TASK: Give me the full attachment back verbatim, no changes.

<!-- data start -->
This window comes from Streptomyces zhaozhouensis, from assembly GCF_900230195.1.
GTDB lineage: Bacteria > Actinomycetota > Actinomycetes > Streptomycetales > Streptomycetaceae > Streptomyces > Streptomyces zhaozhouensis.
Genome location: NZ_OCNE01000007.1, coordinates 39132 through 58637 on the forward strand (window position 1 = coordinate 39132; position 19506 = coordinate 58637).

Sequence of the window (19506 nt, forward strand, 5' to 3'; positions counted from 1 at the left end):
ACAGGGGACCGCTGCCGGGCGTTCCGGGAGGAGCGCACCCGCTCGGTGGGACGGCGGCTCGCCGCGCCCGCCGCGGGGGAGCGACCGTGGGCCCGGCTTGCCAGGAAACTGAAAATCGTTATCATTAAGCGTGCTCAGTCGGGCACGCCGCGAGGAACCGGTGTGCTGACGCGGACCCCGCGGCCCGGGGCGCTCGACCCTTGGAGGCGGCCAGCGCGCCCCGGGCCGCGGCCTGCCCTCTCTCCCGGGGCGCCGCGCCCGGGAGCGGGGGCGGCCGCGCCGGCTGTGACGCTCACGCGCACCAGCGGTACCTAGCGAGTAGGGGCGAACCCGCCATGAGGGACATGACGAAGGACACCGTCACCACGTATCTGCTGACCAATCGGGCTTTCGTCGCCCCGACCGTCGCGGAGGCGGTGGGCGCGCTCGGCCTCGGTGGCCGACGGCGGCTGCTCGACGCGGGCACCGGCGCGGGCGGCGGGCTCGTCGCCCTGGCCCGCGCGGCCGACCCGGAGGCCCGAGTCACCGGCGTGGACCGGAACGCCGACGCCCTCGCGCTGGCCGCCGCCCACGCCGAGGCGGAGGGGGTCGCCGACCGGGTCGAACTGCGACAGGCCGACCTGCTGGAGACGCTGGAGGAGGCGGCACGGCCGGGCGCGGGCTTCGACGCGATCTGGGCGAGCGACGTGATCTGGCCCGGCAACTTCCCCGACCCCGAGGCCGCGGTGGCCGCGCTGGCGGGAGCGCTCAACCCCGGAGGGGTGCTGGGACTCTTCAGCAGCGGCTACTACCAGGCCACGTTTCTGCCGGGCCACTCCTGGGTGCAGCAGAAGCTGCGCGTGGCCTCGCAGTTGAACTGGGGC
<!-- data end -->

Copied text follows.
This window comes from Streptomyces zhaozhouensis, from assembly GCF_900230195.1.
GTDB lineage: Bacteria > Actinomycetota > Actinomycetes > Streptomycetales > Streptomycetaceae > Streptomyces > Streptomyces zhaozhouensis.
Genome location: NZ_OCNE01000007.1, coordinates 39132 through 58637 on the forward strand (window position 1 = coordinate 39132; position 19506 = coordinate 58637).

Sequence of the window (19506 nt, forward strand, 5' to 3'; positions counted from 1 at the left end):
ACAGGGGACCGCTGCCGGGCGTTCCGGGAGGAGCGCACCCGCTCGGTGGGACGGCGGCTCGCCGCGCCCGCCGCGGGGGAGCGACCGTGGGCCCGGCTTGCCAGGAAACTGAAAATCGTTATCATTAAGCGTGCTCAGTCGGGCACGCCGCGAGGAACCGGTGTGCTGACGCGGACCCCGCGGCCCGGGGCGCTCGACCCTTGGAGGCGGCCAGCGCGCCCCGGGCCGCGGCCTGCCCTCTCTCCCGGGGCGCCGCGCCCGGGAGCGGGGGCGGCCGCGCCGGCTGTGACGCTCACGCGCACCAGCGGTACCTAGCGAGTAGGGGCGAACCCGCCATGAGGGACATGACGAAGGACACCGTCACCACGTATCTGCTGACCAATCGGGCTTTCGTCGCCCCGACCGTCGCGGAGGCGGTGGGCGCGCTCGGCCTCGGTGGCCGACGGCGGCTGCTCGACGCGGGCACCGGCGCGGGCGGCGGGCTCGTCGCCCTGGCCCGCGCGGCCGACCCGGAGGCCCGAGTCACCGGCGTGGACCGGAACGCCGACGCCCTCGCGCTGGCCGCCGCCCACGCCGAGGCGGAGGGGGTCGCCGACCGGGTCGAACTGCGACAGGCCGACCTGCTGGAGACGCTGGAGGAGGCGGCACGGCCGGGCGCGGGCTTCGACGCGATCTGGGCGAGCGACGTGATCTGGCCCGGCAACTTCCCCGACCCCGAGGCCGCGGTGGCCGCGCTGGCGGGAGCGCTCAACCCCGGAGGGGTGCTGGGACTCTTCAGCAGCGGCTACTACCAGGCCACGTTTCTGCCGGGCCACTCCTGGGTGCAGCAGAAGCTGCGCGTGGCCTCGCAGTTGAACTGGGGC